More on..Creating a productive culture during tough times

I heard from many of you after posting this weeks blog about creating a productive culture during tough times, so I have added some additional thoughts to consider. Cultures are difficult to change and it takes a concerted, visible and powerful energy to shift them. One of the real benefits to completing your strategic framework and communicating it constantly is that it will drive a culture that fully supports getting you to where you want to go, even in tough times. When things are clear and straightforward to employees, they develop a sense of direction and focus and can move quickly. Everyone wants to be a winner and do their best each day. Your job as a leader or manager is to set yourself and others up to be successful. Leadership and management behaviors are the single greatest influence on an organization’s culture. Don’t leave success to chance!

Although I believe these are things all good leaders should do regularly, during tough times it is especially important to:

• Reiterate where the company is going and why, as well as the core strategies to get there.

• Provide persuasive reasons why the company/team can win – what are the strengths that will prevail.

• Paint a compelling vision of the future (with as much visual detail as you can create) – describe what winning now looks like.

• Deliver ongoing feedback – communicate even more with direct reports about how they are doing and continue to reward (in low or no cost ways) and realign behaviors. Remember that when you don’t communicate enough, employees make up much worse scenarios than the truth, especially in tough times.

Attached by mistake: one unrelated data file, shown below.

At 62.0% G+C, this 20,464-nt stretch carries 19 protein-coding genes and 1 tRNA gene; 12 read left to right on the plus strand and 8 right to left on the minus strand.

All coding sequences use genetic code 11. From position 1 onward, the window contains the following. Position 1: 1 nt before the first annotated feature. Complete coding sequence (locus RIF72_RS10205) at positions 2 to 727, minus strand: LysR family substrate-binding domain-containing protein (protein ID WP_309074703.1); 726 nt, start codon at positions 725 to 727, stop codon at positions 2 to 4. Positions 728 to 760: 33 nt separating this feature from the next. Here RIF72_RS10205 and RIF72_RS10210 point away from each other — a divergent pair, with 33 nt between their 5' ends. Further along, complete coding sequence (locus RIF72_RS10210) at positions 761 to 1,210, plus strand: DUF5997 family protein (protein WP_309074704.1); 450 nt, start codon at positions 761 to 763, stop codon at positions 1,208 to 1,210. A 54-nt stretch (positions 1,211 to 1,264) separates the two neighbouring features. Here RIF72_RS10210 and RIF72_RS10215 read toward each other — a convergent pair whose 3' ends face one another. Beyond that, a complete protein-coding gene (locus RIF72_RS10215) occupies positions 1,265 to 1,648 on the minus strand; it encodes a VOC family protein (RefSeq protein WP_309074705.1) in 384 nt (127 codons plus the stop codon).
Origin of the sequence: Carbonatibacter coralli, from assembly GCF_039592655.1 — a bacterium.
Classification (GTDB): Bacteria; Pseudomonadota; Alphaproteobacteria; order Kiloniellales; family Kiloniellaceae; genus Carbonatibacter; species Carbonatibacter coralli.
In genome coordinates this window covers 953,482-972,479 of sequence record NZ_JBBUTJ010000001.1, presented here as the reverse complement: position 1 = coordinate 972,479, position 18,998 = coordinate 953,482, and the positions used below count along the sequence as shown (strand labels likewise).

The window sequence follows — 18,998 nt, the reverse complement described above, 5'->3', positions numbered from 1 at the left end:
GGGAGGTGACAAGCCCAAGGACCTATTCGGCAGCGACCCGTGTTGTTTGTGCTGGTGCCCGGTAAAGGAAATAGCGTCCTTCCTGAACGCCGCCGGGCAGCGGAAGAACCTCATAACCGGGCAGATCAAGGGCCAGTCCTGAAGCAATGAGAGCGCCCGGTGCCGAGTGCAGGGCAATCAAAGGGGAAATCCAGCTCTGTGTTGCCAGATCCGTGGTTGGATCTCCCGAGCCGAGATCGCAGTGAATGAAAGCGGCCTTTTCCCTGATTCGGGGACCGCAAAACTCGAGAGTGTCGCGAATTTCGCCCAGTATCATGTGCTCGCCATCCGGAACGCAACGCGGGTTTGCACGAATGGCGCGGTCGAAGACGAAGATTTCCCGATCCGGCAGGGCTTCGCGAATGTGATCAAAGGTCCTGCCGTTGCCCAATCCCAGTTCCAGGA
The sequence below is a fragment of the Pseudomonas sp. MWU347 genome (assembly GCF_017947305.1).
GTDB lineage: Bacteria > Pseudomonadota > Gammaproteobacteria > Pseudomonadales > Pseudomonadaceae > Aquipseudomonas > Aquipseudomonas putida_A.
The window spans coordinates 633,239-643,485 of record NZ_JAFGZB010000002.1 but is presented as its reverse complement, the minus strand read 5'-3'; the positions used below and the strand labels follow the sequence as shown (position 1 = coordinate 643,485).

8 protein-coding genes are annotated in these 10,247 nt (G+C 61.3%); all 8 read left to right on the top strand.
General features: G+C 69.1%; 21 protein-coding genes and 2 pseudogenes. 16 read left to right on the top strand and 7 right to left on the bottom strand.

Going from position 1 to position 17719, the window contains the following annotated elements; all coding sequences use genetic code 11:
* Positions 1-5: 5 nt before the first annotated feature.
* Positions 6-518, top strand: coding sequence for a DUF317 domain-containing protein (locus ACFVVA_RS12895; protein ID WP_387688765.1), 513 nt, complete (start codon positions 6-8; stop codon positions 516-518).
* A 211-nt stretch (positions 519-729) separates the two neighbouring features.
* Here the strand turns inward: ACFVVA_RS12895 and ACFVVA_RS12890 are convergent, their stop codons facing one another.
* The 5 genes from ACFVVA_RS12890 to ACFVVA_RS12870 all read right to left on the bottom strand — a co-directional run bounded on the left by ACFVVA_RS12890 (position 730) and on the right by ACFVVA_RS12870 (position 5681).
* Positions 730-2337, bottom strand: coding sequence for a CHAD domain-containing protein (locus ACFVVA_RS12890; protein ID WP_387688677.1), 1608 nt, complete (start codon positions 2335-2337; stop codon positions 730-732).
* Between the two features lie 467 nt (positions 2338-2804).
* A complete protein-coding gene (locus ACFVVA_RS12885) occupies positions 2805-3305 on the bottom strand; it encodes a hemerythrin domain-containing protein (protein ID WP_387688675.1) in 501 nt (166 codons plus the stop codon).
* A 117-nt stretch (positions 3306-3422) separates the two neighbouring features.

• Structure ongoing communications to all employees through a variety of channels to keep the goals/destination at the focal point.


• Assume employees understand why or how your organization can succeed when they see a lot of ‘news’ about failing companies all around them.

• Make promises you can’t keep (i.e. there will be no layoffs)

• Ignore the confusion or frustration created when initiatives or projects have been scaled back – talk about the why and the how things will get done going forward.

• Assume a one-time, feel good meeting can fix things or that employees won’t see thru it if there is no new strategy behind the changes. Wasting time in a cheerleading session creates even more employee frustration if the content is not very focused on their situation, not truthful, or if it does not provide real ‘meat’ specifically about why the company can win.